Prerequisites for a Good Incentive Scheme

‘Incentive’ may be defined as any reward of benefit given to the  employee over and above his wage or salary with a view to motivating him to  excel in his work. Incentives include both monetary as well as non-monetary  rewards. A scheme of incentive is a plan to motivate individual or group  performance.

Characteristics of good Incentive Scheme

It is true that monetary compensation does constitute very important  reason for the working of an employee. But this compensation alone cannot  bring job satisfaction to the workers. One cannot expect effective performance  from a worker who is dissatisfied with its job, even if he is well paid.  Sociologists and industrial psychologists also view that the financial aspect is  not the only dominant motivating force. Confidence in the management, pride  in the job and in firm and concern for the overall good cannot be brought by a  bonus. Hence the modern authorities on management science have recognized  the need for the provision of incentives to build up good morale.

Characteristics of good Incentive Schemes

A good incentive plan shall fulfill the following requirements:

  1. Trust and confidence — The success of any incentive plan depends on the  existence of an atmosphere of trust and confidence between the workers and the  management. In the absence of such an atmosphere, the workers may resist any  such proposal by the management.
  2. Consensus required — The management should not take a unilateral decision  while evolving an incentive scheme. Consensus between the workers and the  management is necessary for the success of the plan.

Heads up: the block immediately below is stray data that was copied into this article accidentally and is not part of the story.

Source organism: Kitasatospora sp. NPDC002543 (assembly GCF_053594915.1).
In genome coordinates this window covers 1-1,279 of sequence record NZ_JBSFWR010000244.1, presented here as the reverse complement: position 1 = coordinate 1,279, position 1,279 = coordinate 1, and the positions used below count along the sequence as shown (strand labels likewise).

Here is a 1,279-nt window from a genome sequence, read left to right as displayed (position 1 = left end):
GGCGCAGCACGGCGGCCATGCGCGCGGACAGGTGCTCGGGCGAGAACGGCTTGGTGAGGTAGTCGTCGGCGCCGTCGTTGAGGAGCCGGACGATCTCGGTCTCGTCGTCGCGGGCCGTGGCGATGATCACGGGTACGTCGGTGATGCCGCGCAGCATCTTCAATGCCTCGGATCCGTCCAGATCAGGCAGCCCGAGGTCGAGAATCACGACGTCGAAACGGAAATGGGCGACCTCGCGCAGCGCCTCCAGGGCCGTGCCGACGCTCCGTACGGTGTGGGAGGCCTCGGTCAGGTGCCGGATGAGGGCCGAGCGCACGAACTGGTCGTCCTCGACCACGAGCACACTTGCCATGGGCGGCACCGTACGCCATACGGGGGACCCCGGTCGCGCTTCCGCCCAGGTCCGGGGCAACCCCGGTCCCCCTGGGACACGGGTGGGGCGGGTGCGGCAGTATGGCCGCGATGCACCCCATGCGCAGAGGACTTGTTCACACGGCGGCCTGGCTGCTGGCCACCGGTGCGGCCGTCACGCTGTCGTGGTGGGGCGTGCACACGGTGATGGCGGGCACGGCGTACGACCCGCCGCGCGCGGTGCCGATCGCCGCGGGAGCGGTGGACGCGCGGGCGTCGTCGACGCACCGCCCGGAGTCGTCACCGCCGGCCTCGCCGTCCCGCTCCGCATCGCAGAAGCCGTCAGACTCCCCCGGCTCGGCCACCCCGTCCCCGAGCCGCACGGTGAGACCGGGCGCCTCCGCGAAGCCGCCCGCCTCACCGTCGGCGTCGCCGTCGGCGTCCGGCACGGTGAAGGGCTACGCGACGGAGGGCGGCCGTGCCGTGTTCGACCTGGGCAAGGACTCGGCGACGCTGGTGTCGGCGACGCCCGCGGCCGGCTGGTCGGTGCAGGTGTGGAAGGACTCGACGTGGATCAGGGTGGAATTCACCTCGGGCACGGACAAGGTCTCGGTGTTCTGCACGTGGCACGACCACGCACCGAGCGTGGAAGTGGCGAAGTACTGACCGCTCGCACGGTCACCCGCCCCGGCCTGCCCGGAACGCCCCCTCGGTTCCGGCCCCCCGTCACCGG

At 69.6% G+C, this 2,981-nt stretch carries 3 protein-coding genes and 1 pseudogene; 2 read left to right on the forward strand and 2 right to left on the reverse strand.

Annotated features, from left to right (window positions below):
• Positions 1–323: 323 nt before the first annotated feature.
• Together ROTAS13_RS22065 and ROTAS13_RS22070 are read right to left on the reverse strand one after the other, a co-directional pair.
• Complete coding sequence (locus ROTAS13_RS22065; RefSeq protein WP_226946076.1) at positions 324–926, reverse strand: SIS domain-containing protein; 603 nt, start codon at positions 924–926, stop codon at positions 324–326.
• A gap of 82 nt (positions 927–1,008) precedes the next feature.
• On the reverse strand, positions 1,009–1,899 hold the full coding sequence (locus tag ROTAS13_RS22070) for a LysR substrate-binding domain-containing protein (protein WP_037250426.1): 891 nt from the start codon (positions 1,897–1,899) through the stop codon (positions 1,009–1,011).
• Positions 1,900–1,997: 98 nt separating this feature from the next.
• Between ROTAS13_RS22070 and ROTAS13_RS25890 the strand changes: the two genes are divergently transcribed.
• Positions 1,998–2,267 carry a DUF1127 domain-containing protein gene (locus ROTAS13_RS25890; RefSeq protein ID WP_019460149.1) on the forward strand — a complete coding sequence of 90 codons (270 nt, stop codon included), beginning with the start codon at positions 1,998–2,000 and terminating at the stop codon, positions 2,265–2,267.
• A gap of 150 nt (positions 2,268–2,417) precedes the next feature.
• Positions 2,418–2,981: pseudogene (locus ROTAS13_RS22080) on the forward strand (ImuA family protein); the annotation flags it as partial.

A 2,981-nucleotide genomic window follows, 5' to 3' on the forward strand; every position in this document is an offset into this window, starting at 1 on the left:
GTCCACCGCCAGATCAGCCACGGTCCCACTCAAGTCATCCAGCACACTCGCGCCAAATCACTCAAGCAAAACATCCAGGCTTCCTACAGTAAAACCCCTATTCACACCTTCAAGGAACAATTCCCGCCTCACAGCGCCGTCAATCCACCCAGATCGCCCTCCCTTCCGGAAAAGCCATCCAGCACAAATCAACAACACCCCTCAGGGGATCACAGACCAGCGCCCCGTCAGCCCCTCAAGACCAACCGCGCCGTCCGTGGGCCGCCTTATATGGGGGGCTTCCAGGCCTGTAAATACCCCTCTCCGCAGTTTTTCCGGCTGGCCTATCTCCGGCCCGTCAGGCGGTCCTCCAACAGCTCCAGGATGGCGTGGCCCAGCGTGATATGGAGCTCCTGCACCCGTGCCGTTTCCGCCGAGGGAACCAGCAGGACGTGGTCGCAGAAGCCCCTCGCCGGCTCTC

3. Assured minimum wage — Payment to any worker should not be totally  related to his performance. Every worker should be assured of a minimum wave  notwithstanding performance. Only then the workers would have a sense of  security.
  4. No scope for bias or  favoritism  – The standards set under the incentive plan  should be based on objective analysis. It should not expect too much out of the  employee nor should it give scope for bias or favoritism.
  5. Simple to operate – The incentive plan should not involve tedious  calculations. It should be so simple that the worker will be in a position to work  out his total earnings himself.
  6. Beneficial to both the workers and the management – The incentive plan  should be beneficial to both the workers and the management. From the  management’s point of view, it should be cost effective. From the workers’ point  of view, it should offer return, at a rate higher than the normal rate of wages, for  the extra efforts made by them.
  7. Sound system of evaluation – A perfect system of evaluating the employees  performance should be created in the organisation. The results of evaluation  should be made known to the employees at the earliest.
  8. Redressing grievances – Grievances and complaints are bound to arise  whenever any incentive plan is in vogue in the organisation. Proper machinery  should be installed for the quick handling of all such complaints.
  9. Review – The progress of the incentive scheme should be periodically  reviewed. Only then it would be possible to notice and remove defects, if any, in  the plan.

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